photo credit: twm1340
It’s never been easy navigating the murky waters of film set etiquette. As a result, you end up learning the hard way by picking up some juicer’s cable or pushing a dolly a few feet and getting reamed. After that, you tread more carefully.
And when you’re first starting out, you can get away with that for awhile. You make a lot of mistakes, learn from them, and then laugh about them later over some drinks. Crew are usually pretty forgiving in that sense.
But then there’s a whole other subset of etiquette that’s harder to master: how to act around talent. The last thing you want is cause the lead actor or actress to go on a ranting tirade that ends up as a viral video.
That’s why I’m here to tell you three things you should avoid doing to make sure you don’t end up on the wrong side of the talent — things nobody takes the time to tell you until after the fact.
1. Make eye contact with them during a scene
As a young basketball player, my father used to coach me not to look at a player’s eyes while defending them, but at their belly button instead.
Little did I know that, years later, this advice would hold true for when you’re standing by on a film set.
One of the worst things you can do to an actor or actress is make eye contact with them off-camera during a scene.
They pour so much of their efforts into ignoring the fact that they’re surrounded by some 40 people, a huge camera rig, hot lights blasting in their face, and a cavalcade of commotion that seeks to strip the sanity from anybody who stands still long enough to watch it.
And by making eye contact with them during the scene, you remind them all of that is there and that they are actually an actor, not the character.
If they’re really good, they might not flinch, but you can bet they still notice it.
As first assistant camera (1st AC), sometimes eye contact is unavoidable since you need to watch their eyes to anticipate for focus pulling. In most cases, this is not a problem as you’re close to the camera where an actor won’t be looking.
But as 2nd AC or another position where you aren’t near the camera, you’re walking on thin ice if you dare stare at their eyes during a performance. You never know when they’ll dart their eyes away, land on yours, and ruin the perfect performance or best take of the bunch.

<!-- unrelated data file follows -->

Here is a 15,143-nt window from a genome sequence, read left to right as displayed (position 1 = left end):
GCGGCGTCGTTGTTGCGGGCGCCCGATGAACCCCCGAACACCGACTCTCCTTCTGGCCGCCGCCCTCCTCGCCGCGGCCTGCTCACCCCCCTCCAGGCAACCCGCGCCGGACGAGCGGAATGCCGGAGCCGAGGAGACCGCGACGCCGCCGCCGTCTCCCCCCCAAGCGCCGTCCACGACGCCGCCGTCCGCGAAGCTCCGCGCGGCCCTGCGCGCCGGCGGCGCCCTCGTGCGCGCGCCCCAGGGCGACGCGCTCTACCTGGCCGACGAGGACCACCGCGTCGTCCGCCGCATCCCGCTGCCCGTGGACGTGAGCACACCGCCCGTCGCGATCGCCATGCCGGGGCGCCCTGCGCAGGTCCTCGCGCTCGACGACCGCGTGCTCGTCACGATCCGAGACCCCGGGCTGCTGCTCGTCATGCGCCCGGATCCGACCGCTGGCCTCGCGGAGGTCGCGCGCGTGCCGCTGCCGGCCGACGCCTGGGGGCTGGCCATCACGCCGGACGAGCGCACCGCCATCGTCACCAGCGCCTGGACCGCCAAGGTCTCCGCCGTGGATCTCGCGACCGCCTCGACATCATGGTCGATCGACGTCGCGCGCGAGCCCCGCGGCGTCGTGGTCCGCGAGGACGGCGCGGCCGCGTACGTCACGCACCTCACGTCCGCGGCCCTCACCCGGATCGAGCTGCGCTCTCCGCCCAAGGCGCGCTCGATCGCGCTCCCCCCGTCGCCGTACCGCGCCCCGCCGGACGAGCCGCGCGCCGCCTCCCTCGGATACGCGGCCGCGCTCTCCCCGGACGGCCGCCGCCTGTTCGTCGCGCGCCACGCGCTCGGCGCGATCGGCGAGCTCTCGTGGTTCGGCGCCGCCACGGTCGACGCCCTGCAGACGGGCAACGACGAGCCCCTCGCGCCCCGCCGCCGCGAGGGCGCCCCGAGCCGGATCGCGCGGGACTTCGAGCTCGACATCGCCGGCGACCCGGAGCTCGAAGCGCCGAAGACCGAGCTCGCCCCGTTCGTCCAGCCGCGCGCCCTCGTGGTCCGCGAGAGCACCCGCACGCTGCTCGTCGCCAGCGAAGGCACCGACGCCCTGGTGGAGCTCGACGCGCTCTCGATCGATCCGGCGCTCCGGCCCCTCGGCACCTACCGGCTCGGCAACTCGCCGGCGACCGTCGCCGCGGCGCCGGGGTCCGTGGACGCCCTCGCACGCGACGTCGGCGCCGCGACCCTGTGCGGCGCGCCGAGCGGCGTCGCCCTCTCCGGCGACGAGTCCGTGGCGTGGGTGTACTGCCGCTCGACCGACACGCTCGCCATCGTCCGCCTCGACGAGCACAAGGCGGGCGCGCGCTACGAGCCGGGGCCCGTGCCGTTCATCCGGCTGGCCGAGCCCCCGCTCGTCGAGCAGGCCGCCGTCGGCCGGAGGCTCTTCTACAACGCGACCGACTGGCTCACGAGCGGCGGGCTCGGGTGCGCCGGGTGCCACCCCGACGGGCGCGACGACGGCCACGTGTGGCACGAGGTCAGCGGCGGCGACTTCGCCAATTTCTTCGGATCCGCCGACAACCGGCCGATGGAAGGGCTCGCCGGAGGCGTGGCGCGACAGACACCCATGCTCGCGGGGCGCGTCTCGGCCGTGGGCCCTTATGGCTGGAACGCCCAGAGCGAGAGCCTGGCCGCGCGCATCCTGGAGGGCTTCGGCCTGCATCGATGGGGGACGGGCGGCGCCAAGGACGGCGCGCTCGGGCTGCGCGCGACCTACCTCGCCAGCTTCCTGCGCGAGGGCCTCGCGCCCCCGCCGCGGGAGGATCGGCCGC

2. Take pictures of them, especially during a scene
“She kept just taking the damn pictures — and the flash was off — but that orange light was right in my eyeline.”
“This was during the scene?”
“During the scene!”
I remember witnessing this exchange between a 1st AC and actor in a bar at the end of a shooting day.
The actor was telling us how one of the warddrobe production assistants was tracking alongside the camera with her point-and-shoot camera taking pictures of his costuming for archival purposes. That’s a pretty standard procedure, but is generally done before a scene is even shot during setup. And doing it alongside the camera with a flashing light in the actor’s eyeline is a big no-no.
Luckily for her, this guy never lost his cool on set, but he was close to it: “I would’ve smashed that thing.”
So be careful when you’re taking pictures on set. Unless you’re the stills photographer and have been OK’ed to do so by the higher-ups, you shouldn’t be taking shots during a scene at all.
As a final piece of advice on this subject, if you’re working with somebody who is fairly well known (recognizable by face at least), ask permission before you start snapping away at them. They won’t always say “yes,” but if they don’t OK it when you ask they were never OK with it in the first place.
3. Show them footage of themselves
Have you ever done a video chat with somebody on your computer? Whether you use Skype, iChat, or another platform, most of them show you a tiny thumbnail of yourself in the corner during the chat.
How distracting is that thumbnail?
No matter how many times I consciously try not to look at it, my eyes always drift back and I end up watching myself instead of the person I’m talking to.
Now imagine yourself as an actor and you’re mentally ready for a scene. You’ve embodied the emotions of the character. You know your lines so well you don’t just say them, you feel them. At the climax of the scene you peer off to the side of the camera and suddenly see yourself on the video village monitor — a big fat closeup.
That would be distracting wouldn’t it?
That’s why you never should put video village within the eyelines of the actors. Or if you do, find a way to block it off from them. They shouldn’t ever be watching themselves act within a scene.
But during a scene isn’t the only time you can make this mistake either. Many actors and actresses don’t like to see any footage of themselves, even at the end of the shoot.
I asked an actor about this once and he politely replied, “When I see myself, it shows me my mannerisms and my characterizations and I become too self-aware of them. I stop doing what’s natural and start trying to ‘act’ more than I should.”
That’s more than a fair justification.
So if you’re doing media management or have any access to the footage, be wary of accidentally showing talent their own scenes. This is easy to avoid by asking them if they’d like to watch instead of just showing it to them.
Asshole. Diva. Drama Queen.
All words used by crew, at some point or another, to describe those actors and actresses who stand in front of the camera and put money in our pockets.
Of course, not all actors are cut from the same tree. Many are kind, caring, and hard working. But the ones who are jerks tend to stick out and give a bad rep to the rest of ‘em.
Sometimes the rants are warranted, sometimes they are not, and sometimes they’re your fault, but in all cases they should be avoided by any means necessary.
That starts with you doing the best you can not to make those mistakes above — good luck!